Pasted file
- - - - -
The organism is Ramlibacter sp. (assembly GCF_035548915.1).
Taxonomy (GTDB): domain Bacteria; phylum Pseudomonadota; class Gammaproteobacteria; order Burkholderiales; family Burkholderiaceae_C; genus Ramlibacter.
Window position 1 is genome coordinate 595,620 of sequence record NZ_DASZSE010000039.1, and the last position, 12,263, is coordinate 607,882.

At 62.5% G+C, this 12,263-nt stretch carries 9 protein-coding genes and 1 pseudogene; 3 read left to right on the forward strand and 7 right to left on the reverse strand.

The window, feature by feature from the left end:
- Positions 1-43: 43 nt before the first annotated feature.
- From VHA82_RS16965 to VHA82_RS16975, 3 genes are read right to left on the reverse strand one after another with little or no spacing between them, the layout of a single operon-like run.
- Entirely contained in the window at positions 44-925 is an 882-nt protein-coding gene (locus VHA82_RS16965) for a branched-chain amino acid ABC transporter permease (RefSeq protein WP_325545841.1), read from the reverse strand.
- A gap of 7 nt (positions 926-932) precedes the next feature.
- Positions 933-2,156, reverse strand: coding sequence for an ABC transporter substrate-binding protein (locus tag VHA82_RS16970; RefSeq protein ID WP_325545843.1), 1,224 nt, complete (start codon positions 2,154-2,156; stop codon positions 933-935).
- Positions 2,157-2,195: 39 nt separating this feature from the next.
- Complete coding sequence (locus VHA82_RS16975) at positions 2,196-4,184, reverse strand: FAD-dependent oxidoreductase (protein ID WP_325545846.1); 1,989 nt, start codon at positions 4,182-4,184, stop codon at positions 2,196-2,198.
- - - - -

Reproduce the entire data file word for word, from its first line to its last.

The organism is Ramlibacter sp. (assembly GCF_035548915.1).
Taxonomy (GTDB): domain Bacteria; phylum Pseudomonadota; class Gammaproteobacteria; order Burkholderiales; family Burkholderiaceae_C; genus Ramlibacter.
Window position 1 is genome coordinate 595,620 of sequence record NZ_DASZSE010000039.1, and the last position, 12,263, is coordinate 607,882.

At 62.5% G+C, this 12,263-nt stretch carries 9 protein-coding genes and 1 pseudogene; 3 read left to right on the forward strand and 7 right to left on the reverse strand.

The window, feature by feature from the left end:
- Positions 1-43: 43 nt before the first annotated feature.
- From VHA82_RS16965 to VHA82_RS16975, 3 genes are read right to left on the reverse strand one after another with little or no spacing between them, the layout of a single operon-like run.
- Entirely contained in the window at positions 44-925 is an 882-nt protein-coding gene (locus VHA82_RS16965) for a branched-chain amino acid ABC transporter permease (RefSeq protein WP_325545841.1), read from the reverse strand.
- A gap of 7 nt (positions 926-932) precedes the next feature.
- Positions 933-2,156, reverse strand: coding sequence for an ABC transporter substrate-binding protein (locus tag VHA82_RS16970; RefSeq protein ID WP_325545843.1), 1,224 nt, complete (start codon positions 2,154-2,156; stop codon positions 933-935).
- Positions 2,157-2,195: 39 nt separating this feature from the next.
- Complete coding sequence (locus VHA82_RS16975) at positions 2,196-4,184, reverse strand: FAD-dependent oxidoreductase (protein ID WP_325545846.1); 1,989 nt, start codon at positions 4,182-4,184, stop codon at positions 2,196-2,198.